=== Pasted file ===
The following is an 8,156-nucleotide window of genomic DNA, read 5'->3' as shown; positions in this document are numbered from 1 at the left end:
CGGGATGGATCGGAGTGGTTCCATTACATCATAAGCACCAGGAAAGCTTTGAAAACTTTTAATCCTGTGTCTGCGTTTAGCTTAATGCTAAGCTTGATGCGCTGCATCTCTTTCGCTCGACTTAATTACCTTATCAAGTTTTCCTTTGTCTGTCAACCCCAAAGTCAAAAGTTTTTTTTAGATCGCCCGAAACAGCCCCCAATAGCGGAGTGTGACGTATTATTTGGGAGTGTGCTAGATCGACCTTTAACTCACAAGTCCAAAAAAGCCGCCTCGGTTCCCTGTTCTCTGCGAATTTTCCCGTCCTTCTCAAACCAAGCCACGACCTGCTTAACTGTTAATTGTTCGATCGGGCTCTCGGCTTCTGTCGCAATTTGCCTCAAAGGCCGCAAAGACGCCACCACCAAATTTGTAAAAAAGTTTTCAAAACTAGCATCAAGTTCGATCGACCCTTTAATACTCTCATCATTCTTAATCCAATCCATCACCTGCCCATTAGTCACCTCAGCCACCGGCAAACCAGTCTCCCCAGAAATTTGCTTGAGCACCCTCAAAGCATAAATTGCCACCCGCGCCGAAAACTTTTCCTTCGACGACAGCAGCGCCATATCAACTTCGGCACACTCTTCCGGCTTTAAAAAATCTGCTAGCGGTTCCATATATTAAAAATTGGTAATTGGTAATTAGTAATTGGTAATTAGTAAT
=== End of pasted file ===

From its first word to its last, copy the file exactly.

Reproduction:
The following is an 8,156-nucleotide window of genomic DNA, read 5'->3' as shown; positions in this document are numbered from 1 at the left end:
CGGGATGGATCGGAGTGGTTCCATTACATCATAAGCACCAGGAAAGCTTTGAAAACTTTTAATCCTGTGTCTGCGTTTAGCTTAATGCTAAGCTTGATGCGCTGCATCTCTTTCGCTCGACTTAATTACCTTATCAAGTTTTCCTTTGTCTGTCAACCCCAAAGTCAAAAGTTTTTTTTAGATCGCCCGAAACAGCCCCCAATAGCGGAGTGTGACGTATTATTTGGGAGTGTGCTAGATCGACCTTTAACTCACAAGTCCAAAAAAGCCGCCTCGGTTCCCTGTTCTCTGCGAATTTTCCCGTCCTTCTCAAACCAAGCCACGACCTGCTTAACTGTTAATTGTTCGATCGGGCTCTCGGCTTCTGTCGCAATTTGCCTCAAAGGCCGCAAAGACGCCACCACCAAATTTGTAAAAAAGTTTTCAAAACTAGCATCAAGTTCGATCGACCCTTTAATACTCTCATCATTCTTAATCCAATCCATCACCTGCCCATTAGTCACCTCAGCCACCGGCAAACCAGTCTCCCCAGAAATTTGCTTGAGCACCCTCAAAGCATAAATTGCCACCCGCGCCGAAAACTTTTCCTTCGACGACAGCAGCGCCATATCAACTTCGGCACACTCTTCCGGCTTTAAAAAATCTGCTAGCGGTTCCATATATTAAAAATTGGTAATTGGTAATTAGTAATTGGTAATTAGTAAT